O hai, terrifically neglected blog and blog-readers! I totally got sucked into that weird swirly vortex of work/rest/procrastination that sometimes happens over the winter break (you grad students know the one I mean), then suddenly found myself back in action at school (including teaching three days a week) and I am just now getting my spinning head above water again. Phew! Anyways, I’m back now.
The start of this new term was marked by my latest presentation. I didn’t give this talk at a conference, nor at a departmental seminar or even for a grad course. No, this talk was given to a special interest group called the Arctic Circle – a group of people with experience working in the Arctic and/or who are simply interested in what goes on in Canada’s northerly latitudes. I had been invited to speak about my research on beetles from Nunavut and the program of which I’m a part (www.northernbiodiversity.com).
Now, consider this:
The audience members were not people in my field. The networking opportunities were therefore not ideal and it was unlikely that I would get the chance to schmooze with any potential future advisers or employers. I did not get paid. This was not an academic event. There was no press coverage. There wasn’t even any free swag or food.
So why on earth would I spend hours carefully preparing slides and rehearsing? What was in it for me?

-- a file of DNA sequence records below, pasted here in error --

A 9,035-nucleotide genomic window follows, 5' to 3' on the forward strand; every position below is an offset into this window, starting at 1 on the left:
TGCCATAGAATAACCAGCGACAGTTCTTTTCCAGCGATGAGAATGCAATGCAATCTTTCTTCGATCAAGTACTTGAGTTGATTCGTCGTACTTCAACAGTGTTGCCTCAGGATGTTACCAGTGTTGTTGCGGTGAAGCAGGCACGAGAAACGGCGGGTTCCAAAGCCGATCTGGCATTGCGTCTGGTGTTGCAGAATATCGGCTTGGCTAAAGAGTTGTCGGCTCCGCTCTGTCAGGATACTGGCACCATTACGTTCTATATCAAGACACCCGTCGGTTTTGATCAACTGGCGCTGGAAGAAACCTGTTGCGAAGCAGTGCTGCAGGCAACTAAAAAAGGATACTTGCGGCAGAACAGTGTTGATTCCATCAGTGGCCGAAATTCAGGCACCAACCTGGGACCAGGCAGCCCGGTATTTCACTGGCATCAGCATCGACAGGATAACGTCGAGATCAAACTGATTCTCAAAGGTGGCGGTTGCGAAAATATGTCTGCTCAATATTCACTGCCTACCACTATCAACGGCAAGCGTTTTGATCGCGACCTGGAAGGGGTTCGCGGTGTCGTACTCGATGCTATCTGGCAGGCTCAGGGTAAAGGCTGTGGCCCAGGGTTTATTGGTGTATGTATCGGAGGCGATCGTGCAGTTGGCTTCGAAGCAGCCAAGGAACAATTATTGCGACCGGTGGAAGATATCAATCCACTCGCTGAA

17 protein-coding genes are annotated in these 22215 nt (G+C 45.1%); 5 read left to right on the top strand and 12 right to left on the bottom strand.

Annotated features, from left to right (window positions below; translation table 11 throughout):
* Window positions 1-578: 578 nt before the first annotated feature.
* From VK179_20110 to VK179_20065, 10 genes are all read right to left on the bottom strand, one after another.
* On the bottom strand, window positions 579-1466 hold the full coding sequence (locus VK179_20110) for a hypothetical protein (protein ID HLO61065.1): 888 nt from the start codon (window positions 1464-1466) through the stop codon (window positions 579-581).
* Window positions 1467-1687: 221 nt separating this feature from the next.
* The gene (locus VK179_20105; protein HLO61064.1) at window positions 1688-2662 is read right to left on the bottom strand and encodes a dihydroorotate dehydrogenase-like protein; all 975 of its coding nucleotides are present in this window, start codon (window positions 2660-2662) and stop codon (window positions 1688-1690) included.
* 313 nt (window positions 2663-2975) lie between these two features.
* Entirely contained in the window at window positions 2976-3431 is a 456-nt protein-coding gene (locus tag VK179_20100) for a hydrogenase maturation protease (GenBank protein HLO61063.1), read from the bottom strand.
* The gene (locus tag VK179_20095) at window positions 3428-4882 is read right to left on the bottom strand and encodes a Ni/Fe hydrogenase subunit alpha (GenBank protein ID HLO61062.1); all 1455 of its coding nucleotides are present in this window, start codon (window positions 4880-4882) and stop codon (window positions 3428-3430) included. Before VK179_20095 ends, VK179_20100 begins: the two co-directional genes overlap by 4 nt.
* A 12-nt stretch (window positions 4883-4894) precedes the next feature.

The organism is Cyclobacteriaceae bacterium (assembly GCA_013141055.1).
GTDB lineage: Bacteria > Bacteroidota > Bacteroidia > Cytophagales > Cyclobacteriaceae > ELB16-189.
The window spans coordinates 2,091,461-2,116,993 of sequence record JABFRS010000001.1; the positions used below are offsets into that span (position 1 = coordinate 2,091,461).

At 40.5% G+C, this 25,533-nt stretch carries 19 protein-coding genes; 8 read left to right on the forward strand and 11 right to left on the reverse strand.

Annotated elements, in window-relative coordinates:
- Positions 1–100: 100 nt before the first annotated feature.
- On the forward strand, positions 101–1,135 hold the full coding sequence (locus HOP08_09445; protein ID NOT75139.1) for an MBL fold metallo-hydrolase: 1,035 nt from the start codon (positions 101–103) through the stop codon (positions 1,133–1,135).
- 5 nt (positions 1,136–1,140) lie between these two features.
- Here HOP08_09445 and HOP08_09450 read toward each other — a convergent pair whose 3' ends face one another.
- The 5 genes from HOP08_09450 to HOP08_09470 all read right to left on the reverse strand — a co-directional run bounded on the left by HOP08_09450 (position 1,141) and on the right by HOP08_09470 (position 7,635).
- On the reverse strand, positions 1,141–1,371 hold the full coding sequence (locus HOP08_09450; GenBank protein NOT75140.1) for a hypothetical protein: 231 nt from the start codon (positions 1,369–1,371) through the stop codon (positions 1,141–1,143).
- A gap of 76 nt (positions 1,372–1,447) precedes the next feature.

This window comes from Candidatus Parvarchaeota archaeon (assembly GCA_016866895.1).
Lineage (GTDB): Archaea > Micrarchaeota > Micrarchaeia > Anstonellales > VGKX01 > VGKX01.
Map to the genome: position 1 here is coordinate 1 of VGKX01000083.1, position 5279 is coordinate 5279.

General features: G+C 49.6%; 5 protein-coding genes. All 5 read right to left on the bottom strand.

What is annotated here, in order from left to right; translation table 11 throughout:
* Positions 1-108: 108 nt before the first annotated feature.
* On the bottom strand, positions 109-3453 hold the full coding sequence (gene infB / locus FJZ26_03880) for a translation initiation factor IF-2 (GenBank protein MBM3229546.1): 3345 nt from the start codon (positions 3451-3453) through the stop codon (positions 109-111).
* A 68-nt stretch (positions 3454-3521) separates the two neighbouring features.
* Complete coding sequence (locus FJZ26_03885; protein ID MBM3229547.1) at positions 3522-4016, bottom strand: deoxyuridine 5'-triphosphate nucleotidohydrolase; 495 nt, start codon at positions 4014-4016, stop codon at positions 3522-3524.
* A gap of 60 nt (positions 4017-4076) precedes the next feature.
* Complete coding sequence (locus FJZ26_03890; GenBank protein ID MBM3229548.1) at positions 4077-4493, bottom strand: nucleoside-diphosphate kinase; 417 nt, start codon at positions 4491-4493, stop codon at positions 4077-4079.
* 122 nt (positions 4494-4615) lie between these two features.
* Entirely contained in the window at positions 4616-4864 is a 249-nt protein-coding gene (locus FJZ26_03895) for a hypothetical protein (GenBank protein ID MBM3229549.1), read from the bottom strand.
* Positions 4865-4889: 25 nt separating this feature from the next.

Well, that’s actually not really the point. The point is that one of our jobs as researchers and leaders in our chosen fields is to bring new and interesting information about our work to the general public. I think we are often guilty of forgetting who it is that we’re doing research for: Mr. & Ms. J. Q. Public.
Grad students are doing lots of amazing research, but it often doesn’t make it past the pages of the latest issue of X Journal. It’s read, of course, by our academic peers, but what about everyone else? Don’t they also deserve to know about our research, and how it affects them personally? We find our own work super-interesting (hopefully) – wouldn’t we want other people outside our field to be excited by it too? Let’s also not forget that most of us, in one way or another, are conducting publicly-funded research; the public deserves to hear what their tax dollars are doing.
I think we all have a duty to take these kinds of opportunities for outreach or education with the general public whenever possible – to share our work (and our enthusiasm for it) with others.
If you must have less altruistic reasons for doing this kind of thing, here you go:
- sometimes you get paid (Or fed. Or offered beer. Or all three.)
- you can practice your communication skills:
- public speaking (this talk was the first lecture-length presentation I’d ever delivered – and it went well!)
- PowerPoint slide-making
- NOT USING JARGON (completely impractical when speaking to a non-specialist audience, or to children!)
- you might meet someone that could end up being a collaborator or supporter ($) of your work
- you can get really interesting and outside-of-the-box feedback on your work
- it can be fun!
Personally, I look forward to these kinds of opportunities. It’s refreshing to speak to more diverse audiences than the usual conference-goers. Working with kids can be especially rewarding – they have such enthusiasm and a wonderful sense of adventure, and they really provide the perfect audience for doing hands-on or outdoor workshops! I see this blog (and Facebook, Twitter etc.) as being natural online extensions of these activities.
What do you all think?
(crossposted @ http://www.thebuggeek.com)